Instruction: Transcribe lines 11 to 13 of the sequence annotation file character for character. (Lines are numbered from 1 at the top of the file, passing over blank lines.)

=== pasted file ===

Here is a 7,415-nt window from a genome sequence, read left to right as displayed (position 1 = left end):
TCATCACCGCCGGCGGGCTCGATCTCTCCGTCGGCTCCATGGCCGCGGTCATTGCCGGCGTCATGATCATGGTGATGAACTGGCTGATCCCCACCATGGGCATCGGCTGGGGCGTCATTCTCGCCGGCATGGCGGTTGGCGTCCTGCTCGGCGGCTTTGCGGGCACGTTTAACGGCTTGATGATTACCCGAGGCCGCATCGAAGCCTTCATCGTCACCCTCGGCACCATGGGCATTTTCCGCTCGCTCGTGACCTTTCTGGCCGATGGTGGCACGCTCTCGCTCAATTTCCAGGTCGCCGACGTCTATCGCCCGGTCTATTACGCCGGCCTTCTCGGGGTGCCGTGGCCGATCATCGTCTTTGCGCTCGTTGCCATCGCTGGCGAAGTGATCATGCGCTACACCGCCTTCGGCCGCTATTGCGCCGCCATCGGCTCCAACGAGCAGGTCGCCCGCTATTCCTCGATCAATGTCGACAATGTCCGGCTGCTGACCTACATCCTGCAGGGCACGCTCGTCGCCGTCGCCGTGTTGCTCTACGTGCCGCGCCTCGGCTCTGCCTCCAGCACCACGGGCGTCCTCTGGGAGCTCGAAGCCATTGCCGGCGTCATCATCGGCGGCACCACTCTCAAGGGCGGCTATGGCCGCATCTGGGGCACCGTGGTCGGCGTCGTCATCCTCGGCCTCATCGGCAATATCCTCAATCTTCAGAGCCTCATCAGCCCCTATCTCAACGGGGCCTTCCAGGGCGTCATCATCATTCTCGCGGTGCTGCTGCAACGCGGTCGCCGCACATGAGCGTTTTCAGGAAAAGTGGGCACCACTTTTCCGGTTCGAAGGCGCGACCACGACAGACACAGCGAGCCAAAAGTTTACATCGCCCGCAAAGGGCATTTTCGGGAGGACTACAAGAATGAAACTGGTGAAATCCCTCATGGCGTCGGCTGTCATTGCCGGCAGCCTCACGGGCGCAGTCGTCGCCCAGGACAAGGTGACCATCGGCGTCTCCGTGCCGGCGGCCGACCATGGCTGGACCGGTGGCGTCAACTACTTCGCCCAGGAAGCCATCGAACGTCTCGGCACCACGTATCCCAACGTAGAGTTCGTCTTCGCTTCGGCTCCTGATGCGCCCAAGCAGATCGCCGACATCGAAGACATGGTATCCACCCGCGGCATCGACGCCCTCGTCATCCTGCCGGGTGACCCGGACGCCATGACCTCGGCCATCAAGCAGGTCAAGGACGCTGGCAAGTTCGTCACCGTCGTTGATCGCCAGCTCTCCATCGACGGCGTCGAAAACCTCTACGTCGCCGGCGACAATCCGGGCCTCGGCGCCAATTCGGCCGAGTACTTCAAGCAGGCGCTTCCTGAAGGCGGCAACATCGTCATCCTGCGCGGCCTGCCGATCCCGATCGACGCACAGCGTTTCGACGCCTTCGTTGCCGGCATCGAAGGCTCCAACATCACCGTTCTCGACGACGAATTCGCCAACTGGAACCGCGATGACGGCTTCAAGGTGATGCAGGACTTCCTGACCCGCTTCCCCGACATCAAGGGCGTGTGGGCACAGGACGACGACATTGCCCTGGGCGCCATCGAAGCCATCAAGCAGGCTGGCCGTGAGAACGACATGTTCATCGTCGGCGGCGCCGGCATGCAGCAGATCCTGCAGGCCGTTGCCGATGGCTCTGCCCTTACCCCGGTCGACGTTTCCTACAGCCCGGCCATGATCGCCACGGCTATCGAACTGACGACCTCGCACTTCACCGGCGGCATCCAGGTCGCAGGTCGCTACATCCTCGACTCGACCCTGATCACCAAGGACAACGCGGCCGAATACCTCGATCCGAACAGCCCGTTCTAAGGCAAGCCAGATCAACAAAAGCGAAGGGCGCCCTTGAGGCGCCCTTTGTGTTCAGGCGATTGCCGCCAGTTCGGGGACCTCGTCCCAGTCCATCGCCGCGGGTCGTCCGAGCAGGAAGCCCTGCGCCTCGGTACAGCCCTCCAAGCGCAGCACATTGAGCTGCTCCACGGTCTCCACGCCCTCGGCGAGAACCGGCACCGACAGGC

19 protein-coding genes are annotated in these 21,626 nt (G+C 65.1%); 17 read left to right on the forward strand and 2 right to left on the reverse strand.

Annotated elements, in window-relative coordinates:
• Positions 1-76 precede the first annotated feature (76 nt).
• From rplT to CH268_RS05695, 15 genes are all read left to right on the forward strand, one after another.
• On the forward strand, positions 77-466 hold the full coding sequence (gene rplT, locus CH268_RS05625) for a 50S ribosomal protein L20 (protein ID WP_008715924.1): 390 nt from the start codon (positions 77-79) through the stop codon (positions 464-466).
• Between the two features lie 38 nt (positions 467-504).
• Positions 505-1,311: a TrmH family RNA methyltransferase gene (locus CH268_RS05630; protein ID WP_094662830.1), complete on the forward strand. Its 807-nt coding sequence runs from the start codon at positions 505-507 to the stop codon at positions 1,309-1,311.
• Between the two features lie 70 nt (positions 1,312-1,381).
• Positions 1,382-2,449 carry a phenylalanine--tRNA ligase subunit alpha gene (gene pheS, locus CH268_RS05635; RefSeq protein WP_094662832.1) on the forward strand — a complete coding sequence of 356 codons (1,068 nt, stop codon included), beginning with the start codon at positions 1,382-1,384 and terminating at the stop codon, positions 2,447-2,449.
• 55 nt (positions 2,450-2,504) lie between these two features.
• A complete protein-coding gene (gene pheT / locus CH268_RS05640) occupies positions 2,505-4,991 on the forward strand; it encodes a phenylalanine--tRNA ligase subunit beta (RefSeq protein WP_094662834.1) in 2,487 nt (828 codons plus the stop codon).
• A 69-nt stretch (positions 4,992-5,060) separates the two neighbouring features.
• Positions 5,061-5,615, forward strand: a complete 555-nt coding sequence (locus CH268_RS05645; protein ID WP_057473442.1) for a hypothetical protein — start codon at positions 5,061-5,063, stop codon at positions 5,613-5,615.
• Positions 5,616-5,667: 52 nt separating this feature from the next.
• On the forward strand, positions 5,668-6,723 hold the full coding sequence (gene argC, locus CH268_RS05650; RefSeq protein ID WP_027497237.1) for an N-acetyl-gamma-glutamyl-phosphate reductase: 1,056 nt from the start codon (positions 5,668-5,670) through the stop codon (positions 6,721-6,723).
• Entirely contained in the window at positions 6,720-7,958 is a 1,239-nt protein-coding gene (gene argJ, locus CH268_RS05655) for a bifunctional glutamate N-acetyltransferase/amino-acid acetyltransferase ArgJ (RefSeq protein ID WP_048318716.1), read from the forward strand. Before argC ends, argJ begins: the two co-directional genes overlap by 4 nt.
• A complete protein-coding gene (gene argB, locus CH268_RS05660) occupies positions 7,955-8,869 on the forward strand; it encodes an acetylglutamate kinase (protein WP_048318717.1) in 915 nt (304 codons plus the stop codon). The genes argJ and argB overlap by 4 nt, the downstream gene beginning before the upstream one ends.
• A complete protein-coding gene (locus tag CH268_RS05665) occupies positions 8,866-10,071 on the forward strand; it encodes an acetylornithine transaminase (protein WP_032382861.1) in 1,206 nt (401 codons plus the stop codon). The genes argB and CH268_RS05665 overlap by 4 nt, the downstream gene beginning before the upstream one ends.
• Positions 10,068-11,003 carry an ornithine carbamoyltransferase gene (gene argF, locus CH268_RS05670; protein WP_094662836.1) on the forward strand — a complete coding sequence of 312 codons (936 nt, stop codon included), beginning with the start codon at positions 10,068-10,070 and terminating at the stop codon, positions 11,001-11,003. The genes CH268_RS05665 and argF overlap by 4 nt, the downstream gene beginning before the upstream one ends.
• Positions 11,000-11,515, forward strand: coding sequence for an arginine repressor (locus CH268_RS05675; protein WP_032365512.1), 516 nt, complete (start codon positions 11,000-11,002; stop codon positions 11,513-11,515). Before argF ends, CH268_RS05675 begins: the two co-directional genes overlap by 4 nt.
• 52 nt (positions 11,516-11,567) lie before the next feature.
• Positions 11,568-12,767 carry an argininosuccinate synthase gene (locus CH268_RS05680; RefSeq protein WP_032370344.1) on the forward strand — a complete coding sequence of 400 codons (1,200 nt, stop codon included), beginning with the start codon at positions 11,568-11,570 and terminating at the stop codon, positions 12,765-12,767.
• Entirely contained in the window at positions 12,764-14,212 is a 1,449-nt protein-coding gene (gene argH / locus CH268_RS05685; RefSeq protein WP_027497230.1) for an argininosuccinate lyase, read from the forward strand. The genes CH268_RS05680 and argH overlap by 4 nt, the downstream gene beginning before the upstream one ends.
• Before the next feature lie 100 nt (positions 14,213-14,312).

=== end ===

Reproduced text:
• Positions 1,382-2,449 carry a phenylalanine--tRNA ligase subunit alpha gene (gene pheS, locus CH268_RS05635; RefSeq protein WP_094662832.1) on the forward strand — a complete coding sequence of 356 codons (1,068 nt, stop codon included), beginning with the start codon at positions 1,382-1,384 and terminating at the stop codon, positions 2,447-2,449.
• 55 nt (positions 2,450-2,504) lie between these two features.
• A complete protein-coding gene (gene pheT / locus CH268_RS05640) occupies positions 2,505-4,991 on the forward strand; it encodes a phenylalanine--tRNA ligase subunit beta (RefSeq protein WP_094662834.1) in 2,487 nt (828 codons plus the stop codon).